History of Celebration Fellowship
In 2002, Troy Rienstra, a son of the Church of the Servant (COS) in Grand Rapids, Michigan, and an inmate at Handlon Correctional Facility in Ionia, was called by God and later affirmed by the COS council (2006) to serve as an ambassador of the gospel while serving time in prison. About this same time, Troy’s parents, Rich and Carol Rienstra, who were members at COS, began Christians for Prisoners and Prisoners for Christ (CfP). This organization became the team through which Troy and other believing inmates connected to the outside about the needs and gifts of the indigenous “church behind bars.” Through CfP, Troy and others were given support to live out their faith in prison.
One of the constant pleas from Troy and others was for support and advocacy from the outside, for an organized “church behind bars” that would be led as much as possible by inmates. Based on the Prison Congregation of America’s (PCA) ecumenical, denominationally supported “inside-outside” model, CRC Home Missions proposed a pilot prison congregation to the Michigan Department of Corrections (MDOC) in 2007. MDOC director Patricia Caruso authorized a memo of understanding to partner the pilot inmate church with the outside church at a designated reentry prison in Ionia. Along with moral and spiritual growth, the goal was to build mentoring relationships with outside volunteers to facilitate successful reentry into the community.
When initiated, it was understood that “a seasoned, ordained clergy would be working half-time on the inside and half-time developing, educating, and guiding a supportive reentry network in the surrounding area.” In 2008, COS was authorized by CRC Classis GR East to call Rich Rienstra as the pastor of the emerging church, named Celebration Fellowship by the first inside leadership team at Bellamy Creek Correctional Facility.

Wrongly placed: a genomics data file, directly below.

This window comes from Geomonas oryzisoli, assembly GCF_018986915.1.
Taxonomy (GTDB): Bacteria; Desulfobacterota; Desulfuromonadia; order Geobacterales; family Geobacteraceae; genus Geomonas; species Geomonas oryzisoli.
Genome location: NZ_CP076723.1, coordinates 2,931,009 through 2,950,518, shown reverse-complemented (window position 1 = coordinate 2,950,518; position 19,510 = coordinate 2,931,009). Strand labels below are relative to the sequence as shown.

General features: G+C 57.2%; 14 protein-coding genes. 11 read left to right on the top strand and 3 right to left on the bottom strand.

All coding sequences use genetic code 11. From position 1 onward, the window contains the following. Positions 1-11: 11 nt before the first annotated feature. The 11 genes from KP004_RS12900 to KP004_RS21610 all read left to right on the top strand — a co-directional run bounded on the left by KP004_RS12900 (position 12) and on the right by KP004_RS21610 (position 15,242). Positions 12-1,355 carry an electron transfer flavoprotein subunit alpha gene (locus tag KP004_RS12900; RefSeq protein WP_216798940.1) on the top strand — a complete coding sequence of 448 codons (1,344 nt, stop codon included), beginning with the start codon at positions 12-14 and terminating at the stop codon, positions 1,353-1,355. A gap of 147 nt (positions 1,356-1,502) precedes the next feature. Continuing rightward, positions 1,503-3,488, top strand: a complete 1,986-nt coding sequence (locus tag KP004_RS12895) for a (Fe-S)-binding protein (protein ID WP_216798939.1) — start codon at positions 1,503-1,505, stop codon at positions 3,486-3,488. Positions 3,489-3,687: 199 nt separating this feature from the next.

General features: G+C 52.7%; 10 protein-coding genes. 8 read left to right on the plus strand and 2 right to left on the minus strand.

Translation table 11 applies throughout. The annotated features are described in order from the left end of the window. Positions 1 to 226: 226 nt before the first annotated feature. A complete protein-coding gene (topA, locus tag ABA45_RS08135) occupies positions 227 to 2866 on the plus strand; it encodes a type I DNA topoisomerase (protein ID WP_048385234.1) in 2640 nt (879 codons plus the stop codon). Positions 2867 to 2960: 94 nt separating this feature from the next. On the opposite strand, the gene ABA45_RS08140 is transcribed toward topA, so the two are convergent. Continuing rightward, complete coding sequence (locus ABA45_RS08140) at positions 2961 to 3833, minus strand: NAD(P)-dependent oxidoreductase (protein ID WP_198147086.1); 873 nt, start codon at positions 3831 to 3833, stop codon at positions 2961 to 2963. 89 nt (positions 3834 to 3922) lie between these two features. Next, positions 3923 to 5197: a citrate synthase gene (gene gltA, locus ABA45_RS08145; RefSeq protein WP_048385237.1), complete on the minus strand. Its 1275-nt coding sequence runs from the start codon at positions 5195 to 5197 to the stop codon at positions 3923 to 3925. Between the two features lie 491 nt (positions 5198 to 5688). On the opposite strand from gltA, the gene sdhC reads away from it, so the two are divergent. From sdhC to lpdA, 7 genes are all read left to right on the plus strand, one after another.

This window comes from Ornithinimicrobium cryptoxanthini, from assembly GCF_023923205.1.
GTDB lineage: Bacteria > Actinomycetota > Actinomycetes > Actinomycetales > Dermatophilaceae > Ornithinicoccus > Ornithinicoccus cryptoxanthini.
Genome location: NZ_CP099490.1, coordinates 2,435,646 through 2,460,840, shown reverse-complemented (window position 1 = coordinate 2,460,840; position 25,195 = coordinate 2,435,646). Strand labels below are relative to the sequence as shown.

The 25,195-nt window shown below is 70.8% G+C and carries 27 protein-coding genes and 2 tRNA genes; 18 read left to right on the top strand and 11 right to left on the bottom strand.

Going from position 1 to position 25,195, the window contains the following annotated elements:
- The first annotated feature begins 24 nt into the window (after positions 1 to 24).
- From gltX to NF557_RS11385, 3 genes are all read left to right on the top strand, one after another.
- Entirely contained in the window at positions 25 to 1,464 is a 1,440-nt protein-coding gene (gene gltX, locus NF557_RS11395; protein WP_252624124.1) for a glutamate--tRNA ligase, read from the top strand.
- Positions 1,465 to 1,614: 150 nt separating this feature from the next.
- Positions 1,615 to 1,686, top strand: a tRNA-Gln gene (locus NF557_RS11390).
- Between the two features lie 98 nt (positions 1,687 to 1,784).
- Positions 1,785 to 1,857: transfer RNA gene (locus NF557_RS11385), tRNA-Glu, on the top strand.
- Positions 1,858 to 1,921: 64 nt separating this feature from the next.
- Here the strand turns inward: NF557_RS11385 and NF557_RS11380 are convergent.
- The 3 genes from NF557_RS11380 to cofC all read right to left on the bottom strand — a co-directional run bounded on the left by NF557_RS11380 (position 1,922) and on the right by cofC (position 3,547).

Under Rich’s leadership, the ministry flourished, with strong support from outside volunteers and churches and an effective inside leadership team. Rich’s gifts for networking and advocacy were particularly useful in organizing and promoting the ministry through the summer of 2011, when Rich retired to focus more of his time on reentry programs.
In the fall of 2011, Andy Hanson, then a recent Calvin Seminary graduate, was hired to continue the inside ministry at Bellamy Creek. During the spring of 2012, the Michigan Department of Corrections via Chaplain Leslie requested we plant a second church, this one in Handlon Correctional Facility (just across the street from Bellamy Creek). Previously, at the request of Troy Rienstra and several other inmates, Calvin Theological Seminary had begun offering seminary courses at Handlon in 2010, and this provided a strong source for inside leadership team members for the new congregation, which was launched in the fall of 2012.
An opportunity to plant a third congregation (Bellamy Creek, Level 1) developed in late 2013. This congregation is being serviced with the help of a Calvin Seminary Intern.